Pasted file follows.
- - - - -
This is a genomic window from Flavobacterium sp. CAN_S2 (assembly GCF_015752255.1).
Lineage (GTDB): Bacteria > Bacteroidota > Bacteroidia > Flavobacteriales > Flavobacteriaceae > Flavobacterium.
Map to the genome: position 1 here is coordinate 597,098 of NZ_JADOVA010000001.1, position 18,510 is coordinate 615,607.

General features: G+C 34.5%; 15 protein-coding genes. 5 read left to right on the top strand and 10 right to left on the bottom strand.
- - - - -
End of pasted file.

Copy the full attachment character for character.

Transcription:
This is a genomic window from Flavobacterium sp. CAN_S2 (assembly GCF_015752255.1).
Lineage (GTDB): Bacteria > Bacteroidota > Bacteroidia > Flavobacteriales > Flavobacteriaceae > Flavobacterium.
Map to the genome: position 1 here is coordinate 597,098 of NZ_JADOVA010000001.1, position 18,510 is coordinate 615,607.

General features: G+C 34.5%; 15 protein-coding genes. 5 read left to right on the top strand and 10 right to left on the bottom strand.